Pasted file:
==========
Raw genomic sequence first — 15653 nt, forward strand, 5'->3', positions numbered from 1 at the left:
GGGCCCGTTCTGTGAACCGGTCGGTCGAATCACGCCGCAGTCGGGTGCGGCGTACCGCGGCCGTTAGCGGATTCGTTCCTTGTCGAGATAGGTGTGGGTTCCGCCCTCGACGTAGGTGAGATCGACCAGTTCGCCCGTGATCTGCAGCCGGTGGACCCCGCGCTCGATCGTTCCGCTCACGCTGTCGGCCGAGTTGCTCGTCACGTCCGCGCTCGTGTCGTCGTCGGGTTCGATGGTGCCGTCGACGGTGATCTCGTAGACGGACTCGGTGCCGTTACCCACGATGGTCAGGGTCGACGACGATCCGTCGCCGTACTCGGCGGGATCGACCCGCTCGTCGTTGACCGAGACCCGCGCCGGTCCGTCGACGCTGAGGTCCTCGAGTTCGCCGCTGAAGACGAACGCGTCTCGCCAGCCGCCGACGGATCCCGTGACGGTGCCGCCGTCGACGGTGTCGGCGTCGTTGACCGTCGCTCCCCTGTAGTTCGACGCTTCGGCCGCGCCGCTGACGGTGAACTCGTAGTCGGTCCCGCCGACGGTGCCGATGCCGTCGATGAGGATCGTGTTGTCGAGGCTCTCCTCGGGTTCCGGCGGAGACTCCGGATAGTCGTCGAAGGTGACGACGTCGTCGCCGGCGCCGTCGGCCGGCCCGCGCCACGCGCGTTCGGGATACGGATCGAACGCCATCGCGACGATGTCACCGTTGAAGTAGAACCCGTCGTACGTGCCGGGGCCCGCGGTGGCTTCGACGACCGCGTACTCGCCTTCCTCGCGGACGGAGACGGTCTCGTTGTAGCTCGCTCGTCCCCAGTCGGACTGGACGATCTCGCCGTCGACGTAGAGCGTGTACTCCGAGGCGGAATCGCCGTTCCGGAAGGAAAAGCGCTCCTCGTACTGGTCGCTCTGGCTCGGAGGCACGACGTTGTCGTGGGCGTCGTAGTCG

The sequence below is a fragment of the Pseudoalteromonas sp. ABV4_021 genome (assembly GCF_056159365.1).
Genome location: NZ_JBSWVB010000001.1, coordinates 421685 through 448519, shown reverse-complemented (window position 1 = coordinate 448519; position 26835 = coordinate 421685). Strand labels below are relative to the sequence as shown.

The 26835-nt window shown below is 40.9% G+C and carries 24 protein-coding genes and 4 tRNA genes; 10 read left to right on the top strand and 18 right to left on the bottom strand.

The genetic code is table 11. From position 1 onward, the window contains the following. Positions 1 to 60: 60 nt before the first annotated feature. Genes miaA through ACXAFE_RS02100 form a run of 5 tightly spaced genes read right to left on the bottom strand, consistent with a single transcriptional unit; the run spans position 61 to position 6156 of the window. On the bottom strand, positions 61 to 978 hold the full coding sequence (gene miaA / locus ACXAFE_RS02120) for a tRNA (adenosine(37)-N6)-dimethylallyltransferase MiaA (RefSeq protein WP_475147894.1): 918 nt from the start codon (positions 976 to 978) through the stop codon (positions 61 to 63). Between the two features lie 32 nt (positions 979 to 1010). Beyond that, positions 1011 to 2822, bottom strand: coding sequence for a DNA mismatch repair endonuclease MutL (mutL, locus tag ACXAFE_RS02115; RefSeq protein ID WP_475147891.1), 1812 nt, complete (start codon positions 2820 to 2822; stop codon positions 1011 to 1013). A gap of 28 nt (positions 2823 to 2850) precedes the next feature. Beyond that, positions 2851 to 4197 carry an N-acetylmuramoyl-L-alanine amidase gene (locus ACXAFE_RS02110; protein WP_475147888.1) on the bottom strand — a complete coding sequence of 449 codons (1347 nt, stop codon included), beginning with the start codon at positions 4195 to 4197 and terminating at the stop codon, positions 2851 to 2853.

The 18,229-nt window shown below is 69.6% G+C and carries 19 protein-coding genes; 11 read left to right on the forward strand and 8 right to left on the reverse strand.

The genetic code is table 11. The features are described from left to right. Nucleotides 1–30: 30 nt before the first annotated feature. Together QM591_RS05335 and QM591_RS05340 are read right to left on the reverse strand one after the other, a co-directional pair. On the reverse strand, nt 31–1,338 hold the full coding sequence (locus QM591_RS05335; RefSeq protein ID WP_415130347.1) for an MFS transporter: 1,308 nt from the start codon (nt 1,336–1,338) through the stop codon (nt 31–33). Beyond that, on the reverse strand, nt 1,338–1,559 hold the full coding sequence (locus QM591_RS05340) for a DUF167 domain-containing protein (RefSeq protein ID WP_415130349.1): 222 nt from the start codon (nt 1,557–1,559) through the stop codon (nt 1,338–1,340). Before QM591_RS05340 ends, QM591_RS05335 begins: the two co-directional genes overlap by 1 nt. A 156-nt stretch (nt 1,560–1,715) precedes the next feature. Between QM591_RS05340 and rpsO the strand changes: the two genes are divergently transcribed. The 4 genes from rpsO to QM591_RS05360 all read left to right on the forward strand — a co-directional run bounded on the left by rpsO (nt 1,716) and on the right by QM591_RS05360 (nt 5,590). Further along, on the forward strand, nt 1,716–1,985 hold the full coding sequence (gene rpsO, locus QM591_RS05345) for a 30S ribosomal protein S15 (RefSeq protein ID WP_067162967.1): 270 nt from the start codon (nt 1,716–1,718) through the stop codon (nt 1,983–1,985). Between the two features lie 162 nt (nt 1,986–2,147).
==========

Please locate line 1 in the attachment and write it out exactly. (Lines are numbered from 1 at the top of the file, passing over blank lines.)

Raw genomic sequence first — 15653 nt, forward strand, 5'->3', positions numbered from 1 at the left: